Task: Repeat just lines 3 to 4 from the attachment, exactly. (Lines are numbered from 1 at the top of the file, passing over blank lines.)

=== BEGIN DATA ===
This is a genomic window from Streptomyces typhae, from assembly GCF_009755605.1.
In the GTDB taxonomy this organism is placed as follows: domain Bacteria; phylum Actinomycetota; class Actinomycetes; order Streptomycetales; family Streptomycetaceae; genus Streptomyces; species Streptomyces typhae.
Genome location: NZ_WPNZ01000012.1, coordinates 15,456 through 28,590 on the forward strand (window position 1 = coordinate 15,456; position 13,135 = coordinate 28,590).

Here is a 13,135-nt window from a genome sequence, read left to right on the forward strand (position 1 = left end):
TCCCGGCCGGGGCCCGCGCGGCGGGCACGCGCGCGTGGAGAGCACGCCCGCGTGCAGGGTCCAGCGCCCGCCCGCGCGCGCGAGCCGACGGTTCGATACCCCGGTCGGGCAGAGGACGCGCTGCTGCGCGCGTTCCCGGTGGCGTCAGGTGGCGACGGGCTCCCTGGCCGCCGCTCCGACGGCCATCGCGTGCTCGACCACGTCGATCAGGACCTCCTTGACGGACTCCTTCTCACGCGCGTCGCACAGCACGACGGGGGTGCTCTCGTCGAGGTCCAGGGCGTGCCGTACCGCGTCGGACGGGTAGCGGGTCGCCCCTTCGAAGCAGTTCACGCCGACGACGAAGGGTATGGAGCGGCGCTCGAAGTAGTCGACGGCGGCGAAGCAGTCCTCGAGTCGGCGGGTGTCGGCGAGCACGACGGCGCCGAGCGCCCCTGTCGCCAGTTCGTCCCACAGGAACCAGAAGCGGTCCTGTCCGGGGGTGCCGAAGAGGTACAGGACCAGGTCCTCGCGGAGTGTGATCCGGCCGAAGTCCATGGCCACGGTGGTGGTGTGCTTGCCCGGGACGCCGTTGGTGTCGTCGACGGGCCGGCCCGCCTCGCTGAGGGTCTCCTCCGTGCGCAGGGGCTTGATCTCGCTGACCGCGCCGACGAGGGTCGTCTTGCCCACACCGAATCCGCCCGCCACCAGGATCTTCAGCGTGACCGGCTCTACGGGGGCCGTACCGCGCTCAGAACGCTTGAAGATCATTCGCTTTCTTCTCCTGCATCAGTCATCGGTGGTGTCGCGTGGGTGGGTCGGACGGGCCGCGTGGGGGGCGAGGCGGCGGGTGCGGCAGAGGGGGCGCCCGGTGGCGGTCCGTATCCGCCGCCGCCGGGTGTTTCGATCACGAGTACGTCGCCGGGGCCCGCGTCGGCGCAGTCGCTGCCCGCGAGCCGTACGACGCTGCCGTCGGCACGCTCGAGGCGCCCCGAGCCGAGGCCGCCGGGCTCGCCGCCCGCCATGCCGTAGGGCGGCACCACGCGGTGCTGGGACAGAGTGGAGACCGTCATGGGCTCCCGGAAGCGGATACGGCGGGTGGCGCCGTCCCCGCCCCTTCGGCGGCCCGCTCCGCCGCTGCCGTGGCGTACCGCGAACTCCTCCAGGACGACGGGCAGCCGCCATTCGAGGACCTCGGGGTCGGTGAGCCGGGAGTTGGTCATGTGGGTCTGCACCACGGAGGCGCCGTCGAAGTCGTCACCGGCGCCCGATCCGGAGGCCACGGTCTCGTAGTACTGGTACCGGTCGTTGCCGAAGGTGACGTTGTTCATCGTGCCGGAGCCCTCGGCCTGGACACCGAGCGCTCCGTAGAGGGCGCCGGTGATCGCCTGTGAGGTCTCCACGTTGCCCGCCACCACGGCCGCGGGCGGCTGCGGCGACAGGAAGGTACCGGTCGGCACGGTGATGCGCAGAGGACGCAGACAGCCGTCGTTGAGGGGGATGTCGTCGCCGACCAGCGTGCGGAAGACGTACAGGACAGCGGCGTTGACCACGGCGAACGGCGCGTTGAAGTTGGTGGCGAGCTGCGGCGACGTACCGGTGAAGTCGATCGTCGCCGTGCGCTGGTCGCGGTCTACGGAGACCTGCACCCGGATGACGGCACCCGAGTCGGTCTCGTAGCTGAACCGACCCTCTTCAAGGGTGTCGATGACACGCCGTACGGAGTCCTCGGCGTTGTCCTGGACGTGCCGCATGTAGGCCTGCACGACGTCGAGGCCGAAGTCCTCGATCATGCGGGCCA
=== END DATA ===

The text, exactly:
Genome location: NZ_WPNZ01000012.1, coordinates 15,456 through 28,590 on the forward strand (window position 1 = coordinate 15,456; position 13,135 = coordinate 28,590).

Here is a 13,135-nt window from a genome sequence, read left to right on the forward strand (position 1 = left end):